Thank you for contacting me about the Government’s Police, Crime Sentencing and Courts Bill.
I am opposed to this Bill and I voted against it at every opportunity in the House of Commons. I very much share your concerns with this Bill, and I can assure you that I have been speaking out both locally and nationally about it and will be pressing the Government to think again as the Bill continues to pass through Parliament.
There are some measures in the Bill, which I support including those relating to the Police Covenant, assaults on emergency workers, reform of the DBS scheme, sexual abuse by people in positions of trust and dangerous driving.
However, I believe the measures in the Bill relating to protests and public order are ill-judged, ill-thought-out and nothing short of a curtailment of the right to protest; their passage into law would be a profound mistake. During consideration of the Bill in the House of Commons on 5 July 2021, I voted for an amendment that would have removed the measures relating to protests. Unfortunately, the Government successfully blocked the amendment by 354 to 273 votes.
We already have the Public Order Act 1986, along with other existing powers, to police protests. I think these strike a careful balance between the legitimate right to peacefully protests and the need to keep order.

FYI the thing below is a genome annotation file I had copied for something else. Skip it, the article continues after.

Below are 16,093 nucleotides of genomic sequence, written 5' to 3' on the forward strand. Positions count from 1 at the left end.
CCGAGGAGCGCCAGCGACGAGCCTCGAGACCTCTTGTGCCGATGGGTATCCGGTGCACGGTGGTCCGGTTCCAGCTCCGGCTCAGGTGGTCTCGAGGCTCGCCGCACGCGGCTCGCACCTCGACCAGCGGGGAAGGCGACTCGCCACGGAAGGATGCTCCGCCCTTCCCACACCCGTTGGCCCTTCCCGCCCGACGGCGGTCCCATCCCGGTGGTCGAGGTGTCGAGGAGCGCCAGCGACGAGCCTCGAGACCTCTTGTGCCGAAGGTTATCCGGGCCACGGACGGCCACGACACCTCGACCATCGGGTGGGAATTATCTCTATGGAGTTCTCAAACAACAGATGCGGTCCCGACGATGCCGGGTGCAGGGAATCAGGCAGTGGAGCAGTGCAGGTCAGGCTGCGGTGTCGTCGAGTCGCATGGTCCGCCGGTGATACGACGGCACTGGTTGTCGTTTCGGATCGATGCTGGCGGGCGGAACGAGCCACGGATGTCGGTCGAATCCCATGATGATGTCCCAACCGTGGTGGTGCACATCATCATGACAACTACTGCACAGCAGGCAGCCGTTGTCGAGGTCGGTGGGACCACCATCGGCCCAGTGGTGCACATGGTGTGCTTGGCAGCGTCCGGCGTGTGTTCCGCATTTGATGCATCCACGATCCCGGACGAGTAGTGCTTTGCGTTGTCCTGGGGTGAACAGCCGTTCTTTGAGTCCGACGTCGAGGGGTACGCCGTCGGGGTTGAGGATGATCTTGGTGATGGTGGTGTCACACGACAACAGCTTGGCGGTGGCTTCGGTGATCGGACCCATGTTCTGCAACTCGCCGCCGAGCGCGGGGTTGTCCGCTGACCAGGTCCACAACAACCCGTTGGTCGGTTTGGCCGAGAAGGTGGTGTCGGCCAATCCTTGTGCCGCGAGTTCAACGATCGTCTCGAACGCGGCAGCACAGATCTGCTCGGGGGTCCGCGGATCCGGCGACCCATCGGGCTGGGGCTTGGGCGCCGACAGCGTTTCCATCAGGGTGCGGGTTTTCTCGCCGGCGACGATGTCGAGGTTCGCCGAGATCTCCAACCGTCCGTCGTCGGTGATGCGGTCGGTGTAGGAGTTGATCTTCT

As we know, protests tend to be noisy, that’s the whole point. Unbelievably, the Government’s Bill includes “serious unease” caused by “the noise generated by persons taking part” as a reason to warrant significantly expanded police-imposed conditions. The Bill also makes it an offence to breach police-imposed conditions where a person “ought to know” about them, potentially criminalising those unaware of the conditions in the first place.
I believe the Government’s proposals would have long-lasting consequences. The right to protest is extremely precious and one of our proudest democratic traditions. It is only right that our laws do not, and should never, seek to shield those in power from public criticism and public protest.
I am also opposed to measures in the Bill that would create a new criminal offence of “residing on land without consent in or with a vehicle”. Under the proposals, families living on unauthorised encampments could be imprisoned for up to three months, be fined up to £2,500, or both.
It is clear that these measures are targeted at Gypsy, Roma and Traveller communities. I believe this discrimination could potentially breach the Human Rights Act 1998 and the Equality Act 2010. The police have also clearly said they do not require these new measures. The National Police Chiefs’ Council and the Association of Police and Crime Commissioners have said that “no new criminal trespass offence is required” and that the co-ordinated use of existing powers allows for a proportionate response.
This is why I also voted for an amendment on 5 July 2021 that would have removed this proposed new offence. Unfortunately, the Government also blocked this amendment by 358 to 265 votes.
The Police, Crime, Sentencing and Courts Bill is now being considered by the House of Lords. I can assure you that I will continue to press the Government to drop these poorly thought-out proposals and vote against it at every opportunity.